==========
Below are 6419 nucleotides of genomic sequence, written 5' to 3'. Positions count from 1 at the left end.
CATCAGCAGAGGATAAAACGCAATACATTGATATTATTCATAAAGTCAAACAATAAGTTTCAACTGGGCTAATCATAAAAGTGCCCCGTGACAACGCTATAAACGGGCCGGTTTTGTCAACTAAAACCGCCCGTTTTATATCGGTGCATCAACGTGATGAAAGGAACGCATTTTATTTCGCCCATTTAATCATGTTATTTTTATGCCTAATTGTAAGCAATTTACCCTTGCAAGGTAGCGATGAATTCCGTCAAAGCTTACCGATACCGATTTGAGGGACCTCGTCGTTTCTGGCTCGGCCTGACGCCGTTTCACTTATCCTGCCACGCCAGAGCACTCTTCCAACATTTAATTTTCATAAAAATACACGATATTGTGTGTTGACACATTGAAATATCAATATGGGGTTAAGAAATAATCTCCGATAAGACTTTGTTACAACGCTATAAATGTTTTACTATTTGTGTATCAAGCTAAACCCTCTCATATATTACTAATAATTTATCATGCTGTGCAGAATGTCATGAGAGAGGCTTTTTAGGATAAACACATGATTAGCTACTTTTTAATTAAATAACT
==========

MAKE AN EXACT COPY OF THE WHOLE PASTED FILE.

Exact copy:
Below are 6419 nucleotides of genomic sequence, written 5' to 3'. Positions count from 1 at the left end.
CATCAGCAGAGGATAAAACGCAATACATTGATATTATTCATAAAGTCAAACAATAAGTTTCAACTGGGCTAATCATAAAAGTGCCCCGTGACAACGCTATAAACGGGCCGGTTTTGTCAACTAAAACCGCCCGTTTTATATCGGTGCATCAACGTGATGAAAGGAACGCATTTTATTTCGCCCATTTAATCATGTTATTTTTATGCCTAATTGTAAGCAATTTACCCTTGCAAGGTAGCGATGAATTCCGTCAAAGCTTACCGATACCGATTTGAGGGACCTCGTCGTTTCTGGCTCGGCCTGACGCCGTTTCACTTATCCTGCCACGCCAGAGCACTCTTCCAACATTTAATTTTCATAAAAATACACGATATTGTGTGTTGACACATTGAAATATCAATATGGGGTTAAGAAATAATCTCCGATAAGACTTTGTTACAACGCTATAAATGTTTTACTATTTGTGTATCAAGCTAAACCCTCTCATATATTACTAATAATTTATCATGCTGTGCAGAATGTCATGAGAGAGGCTTTTTAGGATAAACACATGATTAGCTACTTTTTAATTAAATAACT